Men’s recovery center, Athens community partnering to restore nativity display in time for Christmas

Published: Oct. 7, 2021 at 6:00 PM CDT|Updated: Oct. 7, 2021 at 11:50 PM CDT
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ATHENS, Texas (KLTV) - A nativity scene is coming back to Athens this year, looking brand new. However, it’s not a new display.

The men of Lila Lane Outreach, a faith-based recovery center, have been hard at work restoring eight pieces of a nativity scene after seeing how badly weathered they were. Walter Alsup has offered up his shop and knowledge to teach the men different skills. He said they’ve been working since January.

“We’re sandblasting off the paint, then we’re repairing cracks and broken edges and defects that you’ll see the red in there,” Alsup said. “Then we’re sanding that out and we’re coming back with a special bonding primer and priming and sanding that out to get it ready for the artists.”

All these men have stories beyond what one can see from their hard work on this project. Mitch has been at Lila Lane for 18 months after battling drug addiction for the last 40 years. He’s completed the program.

“I think it’s great; it’s Jesus working in all of our lives here. It’s glorifying him, and that’s what it’s all about,” he said.

It’s been eight months since Christopher Arnold was incarcerated and has been with Lila Lane. He said he learned how to sandblast from Alsup.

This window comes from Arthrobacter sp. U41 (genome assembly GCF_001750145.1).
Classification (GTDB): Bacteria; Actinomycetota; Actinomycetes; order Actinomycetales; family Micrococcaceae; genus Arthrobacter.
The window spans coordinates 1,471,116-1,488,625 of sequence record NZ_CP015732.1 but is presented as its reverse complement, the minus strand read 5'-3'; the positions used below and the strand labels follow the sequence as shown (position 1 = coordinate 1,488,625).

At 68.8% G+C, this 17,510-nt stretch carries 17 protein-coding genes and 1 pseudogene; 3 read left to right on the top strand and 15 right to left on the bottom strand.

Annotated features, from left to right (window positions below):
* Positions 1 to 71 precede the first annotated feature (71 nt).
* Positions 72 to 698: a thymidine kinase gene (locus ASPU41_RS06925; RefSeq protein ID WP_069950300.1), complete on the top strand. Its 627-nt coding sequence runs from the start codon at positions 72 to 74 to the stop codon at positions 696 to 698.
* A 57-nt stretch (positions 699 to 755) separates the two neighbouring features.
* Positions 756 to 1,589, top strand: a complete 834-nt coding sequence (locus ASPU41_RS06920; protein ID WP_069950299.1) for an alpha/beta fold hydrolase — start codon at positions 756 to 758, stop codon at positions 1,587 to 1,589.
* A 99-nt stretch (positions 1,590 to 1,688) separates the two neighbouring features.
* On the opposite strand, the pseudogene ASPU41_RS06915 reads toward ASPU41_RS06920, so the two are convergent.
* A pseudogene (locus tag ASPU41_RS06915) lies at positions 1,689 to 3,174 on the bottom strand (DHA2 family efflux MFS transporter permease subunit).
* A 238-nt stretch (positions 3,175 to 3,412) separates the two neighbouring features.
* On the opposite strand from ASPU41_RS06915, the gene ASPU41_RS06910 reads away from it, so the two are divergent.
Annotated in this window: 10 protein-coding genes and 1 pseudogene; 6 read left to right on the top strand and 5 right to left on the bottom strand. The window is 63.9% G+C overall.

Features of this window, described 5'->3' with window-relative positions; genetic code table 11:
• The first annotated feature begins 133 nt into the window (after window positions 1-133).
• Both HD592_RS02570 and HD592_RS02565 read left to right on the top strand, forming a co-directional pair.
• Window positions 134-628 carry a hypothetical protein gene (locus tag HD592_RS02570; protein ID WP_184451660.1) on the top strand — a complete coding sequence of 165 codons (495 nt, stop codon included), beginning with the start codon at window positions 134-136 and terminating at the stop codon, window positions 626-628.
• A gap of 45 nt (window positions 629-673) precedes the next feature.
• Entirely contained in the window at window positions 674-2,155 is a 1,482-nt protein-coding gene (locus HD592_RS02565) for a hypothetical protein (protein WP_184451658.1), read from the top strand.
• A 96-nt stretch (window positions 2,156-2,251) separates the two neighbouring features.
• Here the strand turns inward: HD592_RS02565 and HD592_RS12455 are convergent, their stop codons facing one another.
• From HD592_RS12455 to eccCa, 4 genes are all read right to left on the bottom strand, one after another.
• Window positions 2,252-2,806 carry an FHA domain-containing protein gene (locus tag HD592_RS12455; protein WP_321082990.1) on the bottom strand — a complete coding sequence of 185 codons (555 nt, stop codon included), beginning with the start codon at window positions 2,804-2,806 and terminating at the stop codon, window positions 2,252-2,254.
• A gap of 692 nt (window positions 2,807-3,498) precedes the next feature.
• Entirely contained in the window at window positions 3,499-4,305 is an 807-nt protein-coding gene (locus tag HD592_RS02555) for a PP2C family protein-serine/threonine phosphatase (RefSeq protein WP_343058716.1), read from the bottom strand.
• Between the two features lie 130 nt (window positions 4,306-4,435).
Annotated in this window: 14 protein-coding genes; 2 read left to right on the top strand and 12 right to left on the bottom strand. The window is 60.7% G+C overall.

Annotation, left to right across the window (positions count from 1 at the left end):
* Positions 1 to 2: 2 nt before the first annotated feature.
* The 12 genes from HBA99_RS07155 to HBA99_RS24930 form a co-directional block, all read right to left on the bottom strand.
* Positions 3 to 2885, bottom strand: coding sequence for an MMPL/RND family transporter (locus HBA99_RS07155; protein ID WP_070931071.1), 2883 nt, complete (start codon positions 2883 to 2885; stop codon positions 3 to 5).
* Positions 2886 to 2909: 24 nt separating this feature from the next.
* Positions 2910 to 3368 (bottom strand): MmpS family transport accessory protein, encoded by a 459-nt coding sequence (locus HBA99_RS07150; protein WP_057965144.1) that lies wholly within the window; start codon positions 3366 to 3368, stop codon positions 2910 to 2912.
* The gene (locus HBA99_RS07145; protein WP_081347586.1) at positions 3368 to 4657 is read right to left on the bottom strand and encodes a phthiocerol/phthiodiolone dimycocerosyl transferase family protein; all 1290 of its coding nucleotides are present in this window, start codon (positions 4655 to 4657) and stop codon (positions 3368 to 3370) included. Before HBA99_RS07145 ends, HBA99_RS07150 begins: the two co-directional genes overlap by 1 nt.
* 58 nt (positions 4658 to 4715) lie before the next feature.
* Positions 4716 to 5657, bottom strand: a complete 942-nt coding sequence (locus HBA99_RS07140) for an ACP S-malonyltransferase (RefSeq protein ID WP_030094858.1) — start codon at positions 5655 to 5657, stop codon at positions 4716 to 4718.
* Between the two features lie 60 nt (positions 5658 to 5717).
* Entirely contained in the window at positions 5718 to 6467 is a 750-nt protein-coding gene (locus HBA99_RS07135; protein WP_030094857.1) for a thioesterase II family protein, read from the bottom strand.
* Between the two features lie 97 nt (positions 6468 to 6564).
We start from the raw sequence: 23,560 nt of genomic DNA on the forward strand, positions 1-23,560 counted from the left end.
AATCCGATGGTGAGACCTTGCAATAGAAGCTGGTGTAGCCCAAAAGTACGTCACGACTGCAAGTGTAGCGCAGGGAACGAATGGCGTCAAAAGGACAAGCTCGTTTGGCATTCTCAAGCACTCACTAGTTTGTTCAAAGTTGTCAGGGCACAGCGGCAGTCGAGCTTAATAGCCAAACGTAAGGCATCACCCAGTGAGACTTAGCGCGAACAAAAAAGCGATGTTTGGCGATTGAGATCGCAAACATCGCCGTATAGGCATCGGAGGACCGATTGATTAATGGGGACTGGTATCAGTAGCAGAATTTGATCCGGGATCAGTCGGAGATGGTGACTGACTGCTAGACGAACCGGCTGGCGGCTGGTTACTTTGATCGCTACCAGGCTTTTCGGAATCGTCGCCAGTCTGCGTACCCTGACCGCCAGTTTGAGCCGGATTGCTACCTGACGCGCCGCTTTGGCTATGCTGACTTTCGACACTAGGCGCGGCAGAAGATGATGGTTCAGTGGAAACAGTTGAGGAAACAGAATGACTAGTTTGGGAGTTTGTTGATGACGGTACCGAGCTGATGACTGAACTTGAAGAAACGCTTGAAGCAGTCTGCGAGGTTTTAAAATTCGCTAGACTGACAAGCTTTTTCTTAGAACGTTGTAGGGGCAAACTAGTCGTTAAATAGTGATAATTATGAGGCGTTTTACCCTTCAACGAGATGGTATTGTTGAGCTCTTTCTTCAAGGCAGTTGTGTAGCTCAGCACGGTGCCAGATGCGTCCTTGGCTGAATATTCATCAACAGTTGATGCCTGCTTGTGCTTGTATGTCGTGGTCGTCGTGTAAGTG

“It’s good therapy, sound, mind. It’s very therapeutic and I enjoy doing it. I’m doing it for Jesus, I’m working for the Lord,” Arnold said.

After the men sand, repair, and prime pieces, artists and community members are ready to help paint them at Art Gallery 211. Director Virginia Reeder said Lila Lane reached out to them a couple weeks ago to help with the project.

“They are primed and it is a perfect surface for painting. It just takes the paint beautifully and it’s letting the artists have fun with it. It’s wonderful, the mixing of colors to brighten it and to bring it back to life,” she said.

Reeder also talked about how community members and students are helping paint, too.

Wanda Miles is the executive director of Lila Lane and said they have an 86 percent success rate with the men who complete their program.

“Part of what we do is community service; that’s one reason we’re taking this on. We’re uniting people in our community, so I think that’s a great thing we can do,” Miles said.

Lila Lane does not receive government grants or big corporate funding. Miles said they are a United Way organization.

“These guys work and they pay rent to stay there, just like they would have to in the community,” Miles said.

They tell us they plan to have all the pieces finished by Thanksgiving in order to get up on display for December.

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